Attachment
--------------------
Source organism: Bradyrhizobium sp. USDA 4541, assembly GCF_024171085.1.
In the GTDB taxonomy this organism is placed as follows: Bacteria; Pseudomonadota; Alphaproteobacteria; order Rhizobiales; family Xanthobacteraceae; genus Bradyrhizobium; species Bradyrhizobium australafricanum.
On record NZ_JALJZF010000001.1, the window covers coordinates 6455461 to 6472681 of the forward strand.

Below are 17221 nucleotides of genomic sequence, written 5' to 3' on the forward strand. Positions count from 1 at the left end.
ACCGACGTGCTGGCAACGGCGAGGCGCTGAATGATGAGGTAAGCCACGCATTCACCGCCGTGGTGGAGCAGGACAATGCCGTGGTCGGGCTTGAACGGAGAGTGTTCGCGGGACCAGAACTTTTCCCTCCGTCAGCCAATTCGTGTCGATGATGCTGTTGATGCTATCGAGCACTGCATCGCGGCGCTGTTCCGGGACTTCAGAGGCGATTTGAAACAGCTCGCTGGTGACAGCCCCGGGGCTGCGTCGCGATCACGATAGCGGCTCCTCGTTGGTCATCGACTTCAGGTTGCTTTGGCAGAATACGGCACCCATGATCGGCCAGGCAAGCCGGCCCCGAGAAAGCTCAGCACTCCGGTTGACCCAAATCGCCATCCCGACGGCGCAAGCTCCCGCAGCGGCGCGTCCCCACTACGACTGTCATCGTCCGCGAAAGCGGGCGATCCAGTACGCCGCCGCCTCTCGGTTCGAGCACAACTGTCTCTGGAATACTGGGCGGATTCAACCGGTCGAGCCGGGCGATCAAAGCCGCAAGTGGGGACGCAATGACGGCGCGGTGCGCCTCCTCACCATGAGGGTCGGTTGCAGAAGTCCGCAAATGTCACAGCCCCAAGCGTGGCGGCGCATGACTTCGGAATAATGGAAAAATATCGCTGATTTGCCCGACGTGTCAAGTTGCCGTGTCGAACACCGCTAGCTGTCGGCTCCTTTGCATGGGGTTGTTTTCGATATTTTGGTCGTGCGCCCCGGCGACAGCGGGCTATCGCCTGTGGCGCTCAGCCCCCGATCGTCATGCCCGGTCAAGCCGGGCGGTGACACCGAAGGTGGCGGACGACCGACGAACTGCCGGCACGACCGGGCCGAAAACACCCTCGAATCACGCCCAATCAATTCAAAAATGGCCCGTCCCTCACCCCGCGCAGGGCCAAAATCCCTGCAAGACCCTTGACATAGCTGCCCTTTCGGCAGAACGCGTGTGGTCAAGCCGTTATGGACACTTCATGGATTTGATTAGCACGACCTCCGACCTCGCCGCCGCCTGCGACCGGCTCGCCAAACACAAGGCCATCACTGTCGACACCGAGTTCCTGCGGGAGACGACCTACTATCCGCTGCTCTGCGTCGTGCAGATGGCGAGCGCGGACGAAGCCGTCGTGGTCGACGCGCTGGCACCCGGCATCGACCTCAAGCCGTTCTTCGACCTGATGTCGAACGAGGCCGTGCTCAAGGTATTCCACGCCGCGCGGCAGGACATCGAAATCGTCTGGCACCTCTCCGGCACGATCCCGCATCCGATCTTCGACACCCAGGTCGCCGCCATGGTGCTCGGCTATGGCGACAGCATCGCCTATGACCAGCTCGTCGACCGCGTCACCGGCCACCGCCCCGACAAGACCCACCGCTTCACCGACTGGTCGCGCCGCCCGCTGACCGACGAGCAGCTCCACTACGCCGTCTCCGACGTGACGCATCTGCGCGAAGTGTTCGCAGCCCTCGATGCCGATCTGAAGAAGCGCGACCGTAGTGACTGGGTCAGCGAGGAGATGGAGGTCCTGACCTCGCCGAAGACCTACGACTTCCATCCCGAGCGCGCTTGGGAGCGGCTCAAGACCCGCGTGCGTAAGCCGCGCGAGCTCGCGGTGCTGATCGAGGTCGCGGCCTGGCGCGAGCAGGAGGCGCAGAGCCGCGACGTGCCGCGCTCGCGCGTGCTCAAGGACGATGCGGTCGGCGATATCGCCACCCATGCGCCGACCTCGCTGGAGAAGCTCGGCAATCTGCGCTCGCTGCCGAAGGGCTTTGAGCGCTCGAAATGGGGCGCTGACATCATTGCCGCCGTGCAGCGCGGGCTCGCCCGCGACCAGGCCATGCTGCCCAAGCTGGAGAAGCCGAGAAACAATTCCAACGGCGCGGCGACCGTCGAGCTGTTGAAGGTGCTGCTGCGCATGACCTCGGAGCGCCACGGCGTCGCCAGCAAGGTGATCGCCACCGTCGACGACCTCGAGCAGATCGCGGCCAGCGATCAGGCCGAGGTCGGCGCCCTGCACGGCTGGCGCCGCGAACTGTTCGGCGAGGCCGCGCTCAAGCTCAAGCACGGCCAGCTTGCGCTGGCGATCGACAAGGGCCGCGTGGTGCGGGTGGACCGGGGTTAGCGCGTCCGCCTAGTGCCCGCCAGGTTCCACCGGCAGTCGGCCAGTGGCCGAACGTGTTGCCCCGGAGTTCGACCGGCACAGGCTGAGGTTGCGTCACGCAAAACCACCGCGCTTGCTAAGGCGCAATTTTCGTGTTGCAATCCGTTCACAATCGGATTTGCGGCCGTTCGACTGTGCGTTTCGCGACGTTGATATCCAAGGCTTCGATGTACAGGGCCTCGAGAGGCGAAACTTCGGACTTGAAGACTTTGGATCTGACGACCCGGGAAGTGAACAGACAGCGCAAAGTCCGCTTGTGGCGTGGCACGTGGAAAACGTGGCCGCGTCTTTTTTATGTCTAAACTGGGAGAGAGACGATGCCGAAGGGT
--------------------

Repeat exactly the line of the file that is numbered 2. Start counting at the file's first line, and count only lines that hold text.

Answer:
In the GTDB taxonomy this organism is placed as follows: Bacteria; Pseudomonadota; Alphaproteobacteria; order Rhizobiales; family Xanthobacteraceae; genus Bradyrhizobium; species Bradyrhizobium australafricanum.